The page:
In Japan, there's been no bigger disaster this century than the magnitude 9 earthquake and tsunami that hit the Tohoku region 10 years ago. It destroyed towns, crippled the coastal economy and ultimately took the lives of some 20,000 people.
But there were also inspiring moments of community spirit. As the region looks back on a decade of recovery and reconstruction, a few members of Tohoku University share their memories of where they were on March 11, 2011.
Fumihiko Imamura, Director, International Research Institute of Disaster Science (IRIDeS)
I was actually in Tokyo for a symposium on tsunami warning and evacuation, and discussions with the Japan Meteorological Agency on tsunami forecasting technology. I was taking a break in the Kasumigaseki area when the tremors started. It felt like the shaking went on forever and got stronger and stronger. I rushed to the Cabinet Office but there was no information coming in. I watched NHK TV and saw the aerial images of the tsunami rushing into the Sendai Plain. Well-known places, buildings and cars were swallowed up. I was shocked.
The next day, I took a taxi back to Sendai. And on March 13, I rode in a TV station's helicopter and saw the disaster area live for the first time. The coastal area was filled with a huge amount of debris and drifting objects, and there was black smoke from fires. Even the coastal topography looked like it had changed significantly. It took my breath away. When I was asked to comment during the interview, no words came out.
Hideo Ohno, Tohoku University President
When the earthquake hit I was in the Nano-Spin Building, giving a report on a big project called FIRST. Many people in the audience were guests from outside the Tohoku area. The Nano-Spin building is built in a way that allows it to sway during an earthquake so that it doesn't collapse. But people outside later told me that they could see it swaying so hard they thought it was going to break. I remember - amidst the chaos - just focusing on getting everyone safely out of the building and making sure that everyone was accounted for.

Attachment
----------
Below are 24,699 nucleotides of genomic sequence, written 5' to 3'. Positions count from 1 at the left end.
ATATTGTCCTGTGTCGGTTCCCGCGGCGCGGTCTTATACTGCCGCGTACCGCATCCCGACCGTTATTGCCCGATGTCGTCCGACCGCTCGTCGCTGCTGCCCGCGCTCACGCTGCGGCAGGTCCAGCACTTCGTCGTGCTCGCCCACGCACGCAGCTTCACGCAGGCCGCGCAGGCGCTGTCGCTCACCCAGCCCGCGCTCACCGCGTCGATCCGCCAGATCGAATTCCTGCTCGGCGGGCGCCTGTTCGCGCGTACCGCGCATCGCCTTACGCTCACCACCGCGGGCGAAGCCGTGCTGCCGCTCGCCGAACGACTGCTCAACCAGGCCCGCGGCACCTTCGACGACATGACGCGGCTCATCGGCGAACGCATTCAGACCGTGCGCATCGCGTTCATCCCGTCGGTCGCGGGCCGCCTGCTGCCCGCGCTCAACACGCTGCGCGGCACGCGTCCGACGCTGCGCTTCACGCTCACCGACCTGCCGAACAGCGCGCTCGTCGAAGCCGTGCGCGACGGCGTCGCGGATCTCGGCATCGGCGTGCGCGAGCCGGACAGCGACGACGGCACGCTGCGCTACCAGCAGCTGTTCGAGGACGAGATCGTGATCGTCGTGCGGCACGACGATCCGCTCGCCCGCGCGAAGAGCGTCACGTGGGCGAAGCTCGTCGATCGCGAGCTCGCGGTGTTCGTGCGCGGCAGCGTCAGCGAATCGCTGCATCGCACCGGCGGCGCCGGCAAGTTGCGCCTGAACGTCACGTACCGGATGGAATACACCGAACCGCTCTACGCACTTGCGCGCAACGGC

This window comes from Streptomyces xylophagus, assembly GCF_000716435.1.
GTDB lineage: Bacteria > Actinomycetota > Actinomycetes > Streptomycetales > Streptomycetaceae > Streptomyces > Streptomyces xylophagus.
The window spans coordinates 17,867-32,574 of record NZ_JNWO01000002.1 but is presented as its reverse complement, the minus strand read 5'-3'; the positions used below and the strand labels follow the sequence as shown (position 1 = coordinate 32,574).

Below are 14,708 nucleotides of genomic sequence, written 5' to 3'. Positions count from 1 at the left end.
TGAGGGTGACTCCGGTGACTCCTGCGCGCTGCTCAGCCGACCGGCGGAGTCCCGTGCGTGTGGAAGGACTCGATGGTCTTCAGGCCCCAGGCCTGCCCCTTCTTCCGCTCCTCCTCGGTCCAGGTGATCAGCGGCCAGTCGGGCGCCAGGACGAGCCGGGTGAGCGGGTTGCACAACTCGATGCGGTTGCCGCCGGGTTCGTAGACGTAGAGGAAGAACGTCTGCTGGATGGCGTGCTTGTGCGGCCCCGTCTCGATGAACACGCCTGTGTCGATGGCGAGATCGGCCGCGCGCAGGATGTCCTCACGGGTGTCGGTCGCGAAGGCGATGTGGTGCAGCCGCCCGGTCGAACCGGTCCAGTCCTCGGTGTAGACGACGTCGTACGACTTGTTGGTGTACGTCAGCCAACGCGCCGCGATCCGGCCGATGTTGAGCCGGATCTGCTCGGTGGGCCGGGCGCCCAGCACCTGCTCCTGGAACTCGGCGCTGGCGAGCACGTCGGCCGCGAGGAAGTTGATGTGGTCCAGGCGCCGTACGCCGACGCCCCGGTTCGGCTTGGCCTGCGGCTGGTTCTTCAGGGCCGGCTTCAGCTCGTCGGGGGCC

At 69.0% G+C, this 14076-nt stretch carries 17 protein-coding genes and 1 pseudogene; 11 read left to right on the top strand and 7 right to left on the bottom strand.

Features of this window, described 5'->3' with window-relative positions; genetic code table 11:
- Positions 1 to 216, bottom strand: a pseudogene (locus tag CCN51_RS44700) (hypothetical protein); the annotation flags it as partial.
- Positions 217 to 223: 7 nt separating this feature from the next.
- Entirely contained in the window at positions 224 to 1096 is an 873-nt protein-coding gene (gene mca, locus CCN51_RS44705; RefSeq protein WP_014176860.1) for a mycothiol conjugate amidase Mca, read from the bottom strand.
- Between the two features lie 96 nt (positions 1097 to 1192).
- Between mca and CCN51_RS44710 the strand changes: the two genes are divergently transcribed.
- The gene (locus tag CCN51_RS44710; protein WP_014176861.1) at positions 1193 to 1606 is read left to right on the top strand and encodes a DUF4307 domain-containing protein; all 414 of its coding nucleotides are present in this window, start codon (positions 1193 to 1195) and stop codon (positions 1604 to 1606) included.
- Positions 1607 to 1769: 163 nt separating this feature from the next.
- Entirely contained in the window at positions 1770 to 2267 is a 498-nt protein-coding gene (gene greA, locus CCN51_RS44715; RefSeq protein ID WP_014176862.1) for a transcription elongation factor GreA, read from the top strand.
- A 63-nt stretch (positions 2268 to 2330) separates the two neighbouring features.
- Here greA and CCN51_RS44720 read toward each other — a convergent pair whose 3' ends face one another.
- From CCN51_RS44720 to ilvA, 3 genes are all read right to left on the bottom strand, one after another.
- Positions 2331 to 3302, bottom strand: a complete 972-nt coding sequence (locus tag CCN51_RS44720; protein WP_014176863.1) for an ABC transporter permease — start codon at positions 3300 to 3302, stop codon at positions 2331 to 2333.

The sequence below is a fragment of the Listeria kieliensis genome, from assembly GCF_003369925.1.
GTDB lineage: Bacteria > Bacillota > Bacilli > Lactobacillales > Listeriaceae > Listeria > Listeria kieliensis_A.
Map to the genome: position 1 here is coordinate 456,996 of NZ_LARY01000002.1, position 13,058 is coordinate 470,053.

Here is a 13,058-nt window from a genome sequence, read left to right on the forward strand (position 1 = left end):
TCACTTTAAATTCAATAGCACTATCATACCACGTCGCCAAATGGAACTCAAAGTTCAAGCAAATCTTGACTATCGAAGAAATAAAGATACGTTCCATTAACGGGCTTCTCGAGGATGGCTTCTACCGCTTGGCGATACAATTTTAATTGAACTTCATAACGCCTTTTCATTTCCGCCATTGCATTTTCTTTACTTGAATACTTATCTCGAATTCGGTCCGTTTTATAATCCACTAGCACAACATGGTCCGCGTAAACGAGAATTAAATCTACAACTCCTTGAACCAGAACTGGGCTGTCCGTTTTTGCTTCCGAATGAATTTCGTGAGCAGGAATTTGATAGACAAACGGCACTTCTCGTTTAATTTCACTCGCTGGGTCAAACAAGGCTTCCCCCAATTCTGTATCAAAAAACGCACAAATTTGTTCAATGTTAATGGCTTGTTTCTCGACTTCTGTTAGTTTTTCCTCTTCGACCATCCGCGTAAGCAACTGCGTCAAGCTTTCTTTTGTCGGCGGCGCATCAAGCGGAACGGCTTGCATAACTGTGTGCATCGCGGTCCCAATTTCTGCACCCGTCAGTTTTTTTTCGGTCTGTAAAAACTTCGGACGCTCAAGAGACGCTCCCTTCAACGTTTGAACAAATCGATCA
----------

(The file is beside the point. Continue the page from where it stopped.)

I think what really helped us that day was being prepared. Sendai had had big earthquakes in the past and even before 2011, Tohoku University had disaster drills and some emergency supplies like oil heaters and generators. Because we had a generator, we were able to turn on the TV to get the news. When we heard about the tsunami, we were all just speechless; a few people around me had relatives near the coast.
In the days and months afterwards, we worked hard to get research back up and running at our labs and our university. Even in the early days, I knew that everyone was already thinking about what we could do to try to help the surrounding communities that were so badly affected.
Masayuki Yamamoto, Executive Director, Tohoku Medical Megabank (ToMMo)
I was in the Shinkansen on my way back from Kyoto when the earthquake struck. I think we were around Shizuoka at the time. We were safe but the train couldn't move fast, so it was late when we arrived in Tokyo. I spent the night at the Tohoku University Tokyo Office and called the School of Medicine office to see if everyone was OK. I was told it was snowing and very, very cold in Sendai and many people were in shelters.
That night, I had an idea to try to get blankets and futons from a company that supplies linen to hospitals. I contacted one such company the next day and negotiated to get 500 futons and 2,000 blankets from their warehouse in Tokyo. And also a truck and a driver! They very kindly agreed, so we loaded the truck and started driving towards Sendai on Saturday evening.